June 17 (Bloomberg) -- President Barack Obama said the U.S. will be the host for the first round of negotiations on a trade agreement with the European Union that will support hundreds of jobs on both sides of the Atlantic.
The Trans-Atlantic Trade and Investment Partnership will enhance an existing economic relationship that already is the largest in the world, Obama said in Enniskillen, Northern Ireland, where leaders of the Group of Eight industrial nations opened a two-day summit.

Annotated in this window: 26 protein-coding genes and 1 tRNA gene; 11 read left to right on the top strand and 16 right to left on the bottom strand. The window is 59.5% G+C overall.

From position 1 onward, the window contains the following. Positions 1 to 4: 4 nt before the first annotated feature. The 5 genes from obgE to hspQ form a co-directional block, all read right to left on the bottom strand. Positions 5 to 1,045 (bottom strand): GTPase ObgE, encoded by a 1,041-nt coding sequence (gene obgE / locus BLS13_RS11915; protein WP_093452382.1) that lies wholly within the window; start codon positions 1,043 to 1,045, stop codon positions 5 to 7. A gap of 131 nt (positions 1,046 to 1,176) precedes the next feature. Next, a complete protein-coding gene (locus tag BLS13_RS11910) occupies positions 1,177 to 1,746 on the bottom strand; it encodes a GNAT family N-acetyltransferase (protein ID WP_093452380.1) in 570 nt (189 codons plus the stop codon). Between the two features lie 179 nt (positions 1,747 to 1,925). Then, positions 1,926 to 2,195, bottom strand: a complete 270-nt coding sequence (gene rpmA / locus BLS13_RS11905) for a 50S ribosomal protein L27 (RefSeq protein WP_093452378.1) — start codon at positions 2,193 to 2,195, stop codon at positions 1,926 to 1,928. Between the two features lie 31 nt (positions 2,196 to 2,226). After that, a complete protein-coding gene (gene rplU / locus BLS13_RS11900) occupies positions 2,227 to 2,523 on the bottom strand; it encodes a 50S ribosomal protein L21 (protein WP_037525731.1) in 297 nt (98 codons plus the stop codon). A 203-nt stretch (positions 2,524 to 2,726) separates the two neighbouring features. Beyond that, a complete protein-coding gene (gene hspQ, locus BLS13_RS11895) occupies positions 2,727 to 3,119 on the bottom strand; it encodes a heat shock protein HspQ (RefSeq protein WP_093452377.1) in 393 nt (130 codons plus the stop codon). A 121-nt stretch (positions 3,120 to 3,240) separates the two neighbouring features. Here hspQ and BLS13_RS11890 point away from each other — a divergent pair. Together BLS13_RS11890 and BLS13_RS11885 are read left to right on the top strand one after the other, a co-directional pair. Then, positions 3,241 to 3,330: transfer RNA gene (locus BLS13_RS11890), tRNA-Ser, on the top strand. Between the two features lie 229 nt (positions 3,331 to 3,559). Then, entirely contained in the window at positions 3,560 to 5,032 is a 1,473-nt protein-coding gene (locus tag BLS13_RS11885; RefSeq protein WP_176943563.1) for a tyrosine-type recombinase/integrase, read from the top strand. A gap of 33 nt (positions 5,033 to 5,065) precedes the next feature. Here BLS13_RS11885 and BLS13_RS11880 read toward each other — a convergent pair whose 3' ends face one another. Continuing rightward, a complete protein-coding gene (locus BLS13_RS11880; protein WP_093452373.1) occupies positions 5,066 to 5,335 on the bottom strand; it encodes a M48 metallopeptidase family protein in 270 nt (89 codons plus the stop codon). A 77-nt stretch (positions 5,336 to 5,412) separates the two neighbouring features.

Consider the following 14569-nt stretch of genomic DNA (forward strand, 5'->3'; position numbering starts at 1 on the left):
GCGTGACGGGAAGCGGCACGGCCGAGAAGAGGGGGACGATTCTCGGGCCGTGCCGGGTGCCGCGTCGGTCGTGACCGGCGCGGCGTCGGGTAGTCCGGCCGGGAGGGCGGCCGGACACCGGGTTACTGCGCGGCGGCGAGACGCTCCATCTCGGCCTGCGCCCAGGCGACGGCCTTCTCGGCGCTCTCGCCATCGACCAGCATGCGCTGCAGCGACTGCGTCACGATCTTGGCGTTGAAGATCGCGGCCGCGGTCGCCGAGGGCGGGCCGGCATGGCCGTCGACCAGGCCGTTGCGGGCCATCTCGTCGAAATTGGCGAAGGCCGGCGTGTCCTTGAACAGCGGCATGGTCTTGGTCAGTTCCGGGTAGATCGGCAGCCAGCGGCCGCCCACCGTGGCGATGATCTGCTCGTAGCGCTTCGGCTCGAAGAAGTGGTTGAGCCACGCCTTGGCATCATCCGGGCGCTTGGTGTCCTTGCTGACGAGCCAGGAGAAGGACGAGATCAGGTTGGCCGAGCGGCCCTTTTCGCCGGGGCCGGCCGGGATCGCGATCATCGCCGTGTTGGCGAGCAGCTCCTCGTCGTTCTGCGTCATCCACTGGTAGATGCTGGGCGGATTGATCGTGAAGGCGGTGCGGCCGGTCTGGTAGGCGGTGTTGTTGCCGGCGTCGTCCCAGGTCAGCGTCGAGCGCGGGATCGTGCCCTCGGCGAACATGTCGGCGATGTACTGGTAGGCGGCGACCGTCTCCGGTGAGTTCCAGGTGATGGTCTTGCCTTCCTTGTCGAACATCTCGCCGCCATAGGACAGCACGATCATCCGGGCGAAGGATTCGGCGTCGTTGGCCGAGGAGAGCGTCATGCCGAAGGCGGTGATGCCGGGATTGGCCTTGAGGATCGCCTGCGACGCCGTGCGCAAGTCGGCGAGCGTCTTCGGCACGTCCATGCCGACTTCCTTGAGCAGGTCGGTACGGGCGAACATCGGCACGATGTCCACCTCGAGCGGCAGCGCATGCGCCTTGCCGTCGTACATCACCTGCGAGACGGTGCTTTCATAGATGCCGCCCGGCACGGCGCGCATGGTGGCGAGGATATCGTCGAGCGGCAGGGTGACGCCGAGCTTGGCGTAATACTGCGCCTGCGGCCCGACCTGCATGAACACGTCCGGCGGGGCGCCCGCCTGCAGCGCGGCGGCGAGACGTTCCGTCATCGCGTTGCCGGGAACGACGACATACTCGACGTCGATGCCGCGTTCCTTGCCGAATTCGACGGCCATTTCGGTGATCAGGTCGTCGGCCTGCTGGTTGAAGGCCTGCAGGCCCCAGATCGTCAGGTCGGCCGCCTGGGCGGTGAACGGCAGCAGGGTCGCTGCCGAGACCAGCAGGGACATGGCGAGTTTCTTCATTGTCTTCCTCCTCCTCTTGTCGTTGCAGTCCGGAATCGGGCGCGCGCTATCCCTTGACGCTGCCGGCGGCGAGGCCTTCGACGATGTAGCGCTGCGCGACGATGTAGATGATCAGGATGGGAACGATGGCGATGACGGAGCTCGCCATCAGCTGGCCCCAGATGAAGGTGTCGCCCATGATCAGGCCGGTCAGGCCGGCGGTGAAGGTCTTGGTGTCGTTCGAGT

The idea for the agreement “has been warmly received in the United States,” Obama said in a statement alongside British Prime Minister David Cameron, European Commission President Jose Manuel Barroso and European Union President Herman Van Rompuy. Reaching a deal “is going to be a priority of mine and my administration.”
The European Commission estimates an agreement, which might take two years to close, would generate annual economic benefits of 119 billion euros ($159 billion) for Europe and $126 billion (95 billion euros) to the U.S.
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